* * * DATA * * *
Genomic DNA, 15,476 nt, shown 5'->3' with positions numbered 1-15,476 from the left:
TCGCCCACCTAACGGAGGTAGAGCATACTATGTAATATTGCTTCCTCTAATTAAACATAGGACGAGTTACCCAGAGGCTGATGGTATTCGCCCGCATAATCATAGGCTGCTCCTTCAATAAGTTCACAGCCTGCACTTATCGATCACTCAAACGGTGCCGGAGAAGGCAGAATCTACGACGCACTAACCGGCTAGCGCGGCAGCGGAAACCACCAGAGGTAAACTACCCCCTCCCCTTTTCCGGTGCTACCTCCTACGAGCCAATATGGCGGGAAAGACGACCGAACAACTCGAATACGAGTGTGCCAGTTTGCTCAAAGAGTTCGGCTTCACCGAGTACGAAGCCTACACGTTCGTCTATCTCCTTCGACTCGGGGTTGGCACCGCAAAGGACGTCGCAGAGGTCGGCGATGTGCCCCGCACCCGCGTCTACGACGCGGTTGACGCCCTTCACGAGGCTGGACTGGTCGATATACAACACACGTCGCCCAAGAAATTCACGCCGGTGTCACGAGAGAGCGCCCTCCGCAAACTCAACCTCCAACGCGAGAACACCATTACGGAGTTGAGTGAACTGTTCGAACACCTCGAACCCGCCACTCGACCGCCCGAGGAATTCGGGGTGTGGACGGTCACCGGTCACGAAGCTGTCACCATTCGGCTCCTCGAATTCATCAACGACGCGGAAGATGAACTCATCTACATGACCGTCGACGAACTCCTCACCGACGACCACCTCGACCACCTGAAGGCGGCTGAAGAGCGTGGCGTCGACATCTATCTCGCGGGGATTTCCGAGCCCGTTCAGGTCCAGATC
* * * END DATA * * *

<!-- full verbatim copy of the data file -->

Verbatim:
Genomic DNA, 15,476 nt, shown 5'->3' with positions numbered 1-15,476 from the left:
TCGCCCACCTAACGGAGGTAGAGCATACTATGTAATATTGCTTCCTCTAATTAAACATAGGACGAGTTACCCAGAGGCTGATGGTATTCGCCCGCATAATCATAGGCTGCTCCTTCAATAAGTTCACAGCCTGCACTTATCGATCACTCAAACGGTGCCGGAGAAGGCAGAATCTACGACGCACTAACCGGCTAGCGCGGCAGCGGAAACCACCAGAGGTAAACTACCCCCTCCCCTTTTCCGGTGCTACCTCCTACGAGCCAATATGGCGGGAAAGACGACCGAACAACTCGAATACGAGTGTGCCAGTTTGCTCAAAGAGTTCGGCTTCACCGAGTACGAAGCCTACACGTTCGTCTATCTCCTTCGACTCGGGGTTGGCACCGCAAAGGACGTCGCAGAGGTCGGCGATGTGCCCCGCACCCGCGTCTACGACGCGGTTGACGCCCTTCACGAGGCTGGACTGGTCGATATACAACACACGTCGCCCAAGAAATTCACGCCGGTGTCACGAGAGAGCGCCCTCCGCAAACTCAACCTCCAACGCGAGAACACCATTACGGAGTTGAGTGAACTGTTCGAACACCTCGAACCCGCCACTCGACCGCCCGAGGAATTCGGGGTGTGGACGGTCACCGGTCACGAAGCTGTCACCATTCGGCTCCTCGAATTCATCAACGACGCGGAAGATGAACTCATCTACATGACCGTCGACGAACTCCTCACCGACGACCACCTCGACCACCTGAAGGCGGCTGAAGAGCGTGGCGTCGACATCTATCTCGCGGGGATTTCCGAGCCCGTTCAGGTCCAGATC